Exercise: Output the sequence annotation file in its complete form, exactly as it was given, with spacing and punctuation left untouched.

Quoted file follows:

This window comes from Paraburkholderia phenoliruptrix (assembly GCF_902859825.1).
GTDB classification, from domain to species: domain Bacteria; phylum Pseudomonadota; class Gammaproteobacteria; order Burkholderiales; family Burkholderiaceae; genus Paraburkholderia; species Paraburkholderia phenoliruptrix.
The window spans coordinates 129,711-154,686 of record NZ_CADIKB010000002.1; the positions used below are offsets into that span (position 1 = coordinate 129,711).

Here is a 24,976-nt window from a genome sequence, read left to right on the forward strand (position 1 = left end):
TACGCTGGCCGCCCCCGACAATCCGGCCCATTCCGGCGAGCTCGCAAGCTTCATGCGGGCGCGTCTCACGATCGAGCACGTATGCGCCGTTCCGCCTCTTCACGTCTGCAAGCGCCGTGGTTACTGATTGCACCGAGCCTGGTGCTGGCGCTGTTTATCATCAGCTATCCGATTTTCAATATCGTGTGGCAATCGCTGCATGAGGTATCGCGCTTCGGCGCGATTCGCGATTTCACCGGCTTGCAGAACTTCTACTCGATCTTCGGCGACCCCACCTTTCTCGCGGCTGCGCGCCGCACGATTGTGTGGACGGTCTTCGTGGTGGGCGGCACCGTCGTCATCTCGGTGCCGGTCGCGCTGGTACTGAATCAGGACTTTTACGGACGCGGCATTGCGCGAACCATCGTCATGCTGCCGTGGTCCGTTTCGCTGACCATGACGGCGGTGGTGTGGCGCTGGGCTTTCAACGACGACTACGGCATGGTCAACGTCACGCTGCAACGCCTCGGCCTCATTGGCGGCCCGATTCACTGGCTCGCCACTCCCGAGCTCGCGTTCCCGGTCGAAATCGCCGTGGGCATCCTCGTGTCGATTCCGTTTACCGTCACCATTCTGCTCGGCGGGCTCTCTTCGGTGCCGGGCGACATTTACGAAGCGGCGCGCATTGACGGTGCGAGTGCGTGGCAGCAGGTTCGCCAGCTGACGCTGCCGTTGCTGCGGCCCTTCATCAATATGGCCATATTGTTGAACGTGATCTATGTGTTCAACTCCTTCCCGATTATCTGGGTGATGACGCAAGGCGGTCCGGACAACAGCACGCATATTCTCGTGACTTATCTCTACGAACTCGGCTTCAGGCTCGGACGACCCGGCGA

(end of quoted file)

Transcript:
This window comes from Paraburkholderia phenoliruptrix (assembly GCF_902859825.1).
GTDB classification, from domain to species: domain Bacteria; phylum Pseudomonadota; class Gammaproteobacteria; order Burkholderiales; family Burkholderiaceae; genus Paraburkholderia; species Paraburkholderia phenoliruptrix.
The window spans coordinates 129,711-154,686 of record NZ_CADIKB010000002.1; the positions used below are offsets into that span (position 1 = coordinate 129,711).

Here is a 24,976-nt window from a genome sequence, read left to right on the forward strand (position 1 = left end):
TACGCTGGCCGCCCCCGACAATCCGGCCCATTCCGGCGAGCTCGCAAGCTTCATGCGGGCGCGTCTCACGATCGAGCACGTATGCGCCGTTCCGCCTCTTCACGTCTGCAAGCGCCGTGGTTACTGATTGCACCGAGCCTGGTGCTGGCGCTGTTTATCATCAGCTATCCGATTTTCAATATCGTGTGGCAATCGCTGCATGAGGTATCGCGCTTCGGCGCGATTCGCGATTTCACCGGCTTGCAGAACTTCTACTCGATCTTCGGCGACCCCACCTTTCTCGCGGCTGCGCGCCGCACGATTGTGTGGACGGTCTTCGTGGTGGGCGGCACCGTCGTCATCTCGGTGCCGGTCGCGCTGGTACTGAATCAGGACTTTTACGGACGCGGCATTGCGCGAACCATCGTCATGCTGCCGTGGTCCGTTTCGCTGACCATGACGGCGGTGGTGTGGCGCTGGGCTTTCAACGACGACTACGGCATGGTCAACGTCACGCTGCAACGCCTCGGCCTCATTGGCGGCCCGATTCACTGGCTCGCCACTCCCGAGCTCGCGTTCCCGGTCGAAATCGCCGTGGGCATCCTCGTGTCGATTCCGTTTACCGTCACCATTCTGCTCGGCGGGCTCTCTTCGGTGCCGGGCGACATTTACGAAGCGGCGCGCATTGACGGTGCGAGTGCGTGGCAGCAGGTTCGCCAGCTGACGCTGCCGTTGCTGCGGCCCTTCATCAATATGGCCATATTGTTGAACGTGATCTATGTGTTCAACTCCTTCCCGATTATCTGGGTGATGACGCAAGGCGGTCCGGACAACAGCACGCATATTCTCGTGACTTATCTCTACGAACTCGGCTTCAGGCTCGGACGACCCGGCGA